Wednesday, January 28, 2009
Monday, January 26, 2009
Violet has a lot to say. She’ll chatter animatedly to any available audience . . . she just doesn’t include many recognizable words in her conversation. At 17 months, her verbal vocabulary consists of "mama" and "dada," "hi," "baby," "no," and variations of "cat," "nose," "belly button," "cracker," "I see you," and "Casey" (her favorite friend). But she isn't limited in communicating by language - she can sign!
We started baby sign language with Violet when she was about 7 months old. Initially, we introduced just a few signs associated with her favorite activities: nursing and eating. She picked up the sign for “all done” first (waving her hands away from her body), providing a conclusion to mealtime we much preferred over the previous method of dumping whatever was left on the floor. Next, she added a sign for “drink,” adapting our example of a thumb to the lips to pointing with her index finger at her mouth while tilting her head back.
Other signs, like her sign for “nurse,” she created all on her own. I had been demonstrating a version of the sign for nurse that used a sweeping motion of a flat hand from the shoulder down over the breast, symbolizing letdown. Violet never picked up the sign I showed her, instead coming up with something entirely different: her sign for “nurse” is an index finger pointing into the middle of her opposite palm. Emphatically. It's similar to another version of the sign for "more" - which makes sense since nursing is the one thing she always wans to do more of - but ultimately what sign is used to represent any particular concept doesn’t matter as long as we know what she means.
Recognizing and responding to your child’s needs is a fundamental principle of the AP philosophy; sign language provides our baby an additional tool for expressing those needs when she can’t find the words. It also allows her to tell us about what she’s observing and experiencing – signing “dog” when we pass one on the sidewalk or hear barking outside, signing “hot” to describe her dinner as steam rises off the plate.
Violet has about 20 signs in her regular repertoire now, and she makes good use of each of them. We continue to show her signs for common objects or things she shows a special interest in, letting her decide which she wants to add to her “vocabulary.” Even as she can speak more words, she may continue to pick up additional signs and “talk” to us in a combination of words and signs. Whatever she wants to say, and however she chooses to “say” it, we’re listening.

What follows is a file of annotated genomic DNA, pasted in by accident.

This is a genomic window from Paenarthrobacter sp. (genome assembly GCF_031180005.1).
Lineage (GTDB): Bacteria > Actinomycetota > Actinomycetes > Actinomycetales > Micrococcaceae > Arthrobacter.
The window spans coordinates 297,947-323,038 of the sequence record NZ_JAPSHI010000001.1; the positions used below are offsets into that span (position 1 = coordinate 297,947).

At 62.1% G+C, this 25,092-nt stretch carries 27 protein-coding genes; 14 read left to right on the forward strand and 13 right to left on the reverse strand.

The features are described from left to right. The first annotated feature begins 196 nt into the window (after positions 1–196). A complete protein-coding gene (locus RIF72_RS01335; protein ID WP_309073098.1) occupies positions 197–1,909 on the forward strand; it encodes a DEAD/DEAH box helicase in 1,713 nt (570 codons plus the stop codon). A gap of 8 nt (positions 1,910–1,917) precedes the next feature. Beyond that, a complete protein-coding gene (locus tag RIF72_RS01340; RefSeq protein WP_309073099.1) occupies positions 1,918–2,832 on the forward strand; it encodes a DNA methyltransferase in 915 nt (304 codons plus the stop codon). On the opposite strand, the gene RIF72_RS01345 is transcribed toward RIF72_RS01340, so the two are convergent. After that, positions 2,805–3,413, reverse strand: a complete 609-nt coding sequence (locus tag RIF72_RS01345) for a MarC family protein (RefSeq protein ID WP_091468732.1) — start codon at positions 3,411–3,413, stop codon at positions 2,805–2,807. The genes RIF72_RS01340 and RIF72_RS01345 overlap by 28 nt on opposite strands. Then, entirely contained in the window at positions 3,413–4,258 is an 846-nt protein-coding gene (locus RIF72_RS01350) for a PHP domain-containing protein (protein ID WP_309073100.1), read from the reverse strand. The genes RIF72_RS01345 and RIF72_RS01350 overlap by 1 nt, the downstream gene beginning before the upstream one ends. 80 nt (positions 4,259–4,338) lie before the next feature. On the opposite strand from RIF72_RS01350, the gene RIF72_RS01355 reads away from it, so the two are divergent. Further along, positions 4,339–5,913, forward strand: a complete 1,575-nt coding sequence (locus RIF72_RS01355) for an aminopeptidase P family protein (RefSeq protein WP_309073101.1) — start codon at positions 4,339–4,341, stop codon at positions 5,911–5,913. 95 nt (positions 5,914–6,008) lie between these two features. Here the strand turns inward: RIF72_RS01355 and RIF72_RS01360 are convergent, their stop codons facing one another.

Adapted from original post at API Speaks, January 8th 2009.
Friday, January 23, 2009
Violet got a break from her role as model and muse last weekend when she spent the day with Grandma and Grandpa, freeing up both me and my dining room for a maternity photo shoot with my friend Leslie and her family. We set up the seamless next to Violet's play kitchen, which kept Leslie's almost four year old, Sienna, happy in between shots.
It was nothing like my sessions with Violet, who I couldn't pose if I wanted to. Typically, I wouldn't want to, because I prefer to capture her more candidly, but I'll admit it was nice (if a little nerve-wracking) to be able to give my subjects some direction. It was a great opportunity for me to work outside of my comfort zone, and so much fun to be a part of memorializing this family as they wait for their newest member to arrive!
Of course I couldn't resist shooting a few more frames of Sienna as we wrapped up the session - is this kid photogenic or what?
Wednesday, January 21, 2009
Friday, January 16, 2009
I first encountered the gentle guidance of Elizabeth Pantley when I added The No-Cry Sleep Solution to the stack of books on baby sleep that grew beside my bed during Violet's infancy. As Violet grew, but the length of her sleep sessions did not, I thumbed desperately through its pages in search of a remedy to her restlessness. While in reading it I never discovered the silver bullet I'd hoped to find (I'm not sure there is such thing as a compassionate quick fix for sleep at those stages), what I did take away was what I really needed: reassurance that someday my baby would sleep longer than three quarters of an hour, without our resorting to strategies we weren't comfortable with.
Pantley's approach is the antithesis to perhaps better-known "baby-trainers" like Ferber and Weissbluth - worse yet, Ezzo - who are adamant that every baby is the same and should sleep on the same schedule. Instead, Pantley understands that babies are individuals, and should be respected and responded to as such, even at night. Since she also recognizes that prolonged sleep deprivation can be painful (putting it mildly) for parents, she proposes a plan for helping ease little ones into sleeping longer stretches in a way that the whole family can live with.